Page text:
Life finds a way
In Butte, Montana, this former mine is now home to billions of litres of toxic water. What lies beneath, however, is all the more interesting.
The harshest environments can sometimes be home to the biggest surprises. Even at Earth’s extremities, it’s possible to find communities thriving. Whether that’s in the form of the Arctic fox, which doesn’t start to shiver until temperatures drop to a staggering minus 70 degrees Celsius, or the nomadic humans living in the Sahara Desert, there are few places on Earth where some sort of life form won’t survive, and even thrive.
You’d be forgiven for thinking that a toxic lake might be one of those places devoid of life entirely, but in the case of Berkeley Pit you’d be mistaken.
This former open-pit mine in Butte, Montana, is now a man-made lake, 1.6 kilometres long and 800 metres wide, that contains more than 150 billion litres of toxic water. The water is heavily acidic and has taken on an almost blood-red colour from the copper and iron deposits. However, this hostile environment is also home to new species of fungi that could lead to important advances in modern medicine.
Two researchers from the University of Montana have been studying the environment in Berkeley Pit, testing the life forms known as extremophiles in several different settings, mainly to see how their qualities that allowed them to adapt to this toxic water could be utilized in different ways.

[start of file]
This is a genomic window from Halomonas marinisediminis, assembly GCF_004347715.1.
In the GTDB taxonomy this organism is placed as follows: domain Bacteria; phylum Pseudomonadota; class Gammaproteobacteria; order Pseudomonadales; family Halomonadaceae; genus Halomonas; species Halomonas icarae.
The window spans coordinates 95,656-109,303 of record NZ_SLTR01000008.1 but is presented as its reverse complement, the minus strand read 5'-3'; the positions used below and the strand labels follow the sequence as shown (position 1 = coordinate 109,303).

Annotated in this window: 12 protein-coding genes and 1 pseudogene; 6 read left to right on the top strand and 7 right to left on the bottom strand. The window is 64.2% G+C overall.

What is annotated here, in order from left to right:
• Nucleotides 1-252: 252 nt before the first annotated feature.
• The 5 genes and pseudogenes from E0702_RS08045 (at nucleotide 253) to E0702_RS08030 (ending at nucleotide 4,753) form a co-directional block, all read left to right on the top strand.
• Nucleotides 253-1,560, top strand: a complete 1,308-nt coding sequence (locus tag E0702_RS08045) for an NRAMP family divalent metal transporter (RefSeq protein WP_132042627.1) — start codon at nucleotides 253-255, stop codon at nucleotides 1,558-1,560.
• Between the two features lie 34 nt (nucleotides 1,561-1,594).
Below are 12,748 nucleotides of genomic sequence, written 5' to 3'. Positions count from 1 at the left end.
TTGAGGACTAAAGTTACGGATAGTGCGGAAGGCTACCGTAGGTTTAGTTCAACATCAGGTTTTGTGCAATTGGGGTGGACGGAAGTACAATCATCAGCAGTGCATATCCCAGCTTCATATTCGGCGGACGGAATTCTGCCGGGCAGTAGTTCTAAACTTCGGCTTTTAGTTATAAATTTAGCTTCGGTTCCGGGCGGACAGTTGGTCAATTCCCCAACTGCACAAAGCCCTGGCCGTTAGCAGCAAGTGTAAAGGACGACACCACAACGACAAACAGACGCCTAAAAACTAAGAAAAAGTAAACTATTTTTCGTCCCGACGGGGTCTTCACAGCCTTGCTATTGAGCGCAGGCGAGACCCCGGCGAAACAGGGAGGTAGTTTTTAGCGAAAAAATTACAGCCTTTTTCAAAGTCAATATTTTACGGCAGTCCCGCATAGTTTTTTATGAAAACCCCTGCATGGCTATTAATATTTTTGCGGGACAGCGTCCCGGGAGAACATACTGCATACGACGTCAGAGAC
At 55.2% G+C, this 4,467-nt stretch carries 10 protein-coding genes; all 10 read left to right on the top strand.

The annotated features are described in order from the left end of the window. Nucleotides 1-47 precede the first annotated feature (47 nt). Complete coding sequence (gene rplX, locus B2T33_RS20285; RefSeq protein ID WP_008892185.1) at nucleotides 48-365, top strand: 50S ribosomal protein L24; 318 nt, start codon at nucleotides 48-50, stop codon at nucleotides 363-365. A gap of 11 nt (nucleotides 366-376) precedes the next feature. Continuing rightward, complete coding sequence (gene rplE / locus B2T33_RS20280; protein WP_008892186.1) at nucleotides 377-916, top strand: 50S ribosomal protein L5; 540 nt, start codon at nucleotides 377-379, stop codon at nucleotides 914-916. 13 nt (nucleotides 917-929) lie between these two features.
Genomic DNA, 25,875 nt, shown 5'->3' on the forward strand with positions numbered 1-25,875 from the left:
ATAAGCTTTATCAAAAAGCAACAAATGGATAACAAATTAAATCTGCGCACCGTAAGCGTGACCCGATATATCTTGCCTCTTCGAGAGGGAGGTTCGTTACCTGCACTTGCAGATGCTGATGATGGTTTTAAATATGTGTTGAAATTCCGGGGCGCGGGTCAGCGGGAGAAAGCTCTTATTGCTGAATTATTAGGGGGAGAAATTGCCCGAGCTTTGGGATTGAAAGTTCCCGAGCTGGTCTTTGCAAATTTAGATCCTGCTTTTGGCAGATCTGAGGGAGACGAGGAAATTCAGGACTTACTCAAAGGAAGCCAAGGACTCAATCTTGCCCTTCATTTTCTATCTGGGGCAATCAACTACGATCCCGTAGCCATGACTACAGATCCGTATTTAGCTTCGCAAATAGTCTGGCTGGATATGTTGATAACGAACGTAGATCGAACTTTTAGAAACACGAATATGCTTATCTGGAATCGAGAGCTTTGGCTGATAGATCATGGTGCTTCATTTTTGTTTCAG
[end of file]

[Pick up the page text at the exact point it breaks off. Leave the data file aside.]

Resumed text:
Don and Andrea Stierle, both PhDs and research professors, have been studying the organisms and environment in Berkeley Pit for many years now, and the couple have made some interesting, potentially groundbreaking discoveries.
Among the first of these was the identification of a fungus that showed signs of being able to fight cancerous cells, which they found in a water sample back in 1998. As it was an entirely new species, it was given the name berkeleydione. Soon after, they found another unique species, which again produced a compound that attacked cancer. The only reason their work has not become more widespread is that they don’t have the facilities to do their experiments on a larger scale, and to find out whether these compounds and extracts would be safe to use on humans.
The experiments didn’t stop there. Recently they discovered an entirely new antibiotic, berkeleylactone A, which works in a different way to the ones we use today. In a time when both people and pathogens are becoming ever more resistant to existing antibiotics, this could be the huge leap needed to help humans fight off infections in the future. Again, it will be a long time before this can potentially form the basis of medications, as more testing and investment are required, but it’s an exciting development.
The mine, which produced 320 million tonnes of ore and at its peak provided a third of the copper used in the United States, is now a little-known tourist attraction that costs 2 US dollars to enter. To the naked eye it’s a huge man-made lake with crimson water contrasting against sandy pit walls, and occasionally clear blue skies, which can make for beautiful and haunting vistas in equal measure.
Just as when the mine was operational, though, it’s beneath the surface where the real magic is happening. Deep in this toxic body of water, adaptive and potentially revolutionary life forms are thriving. Life always finds a way.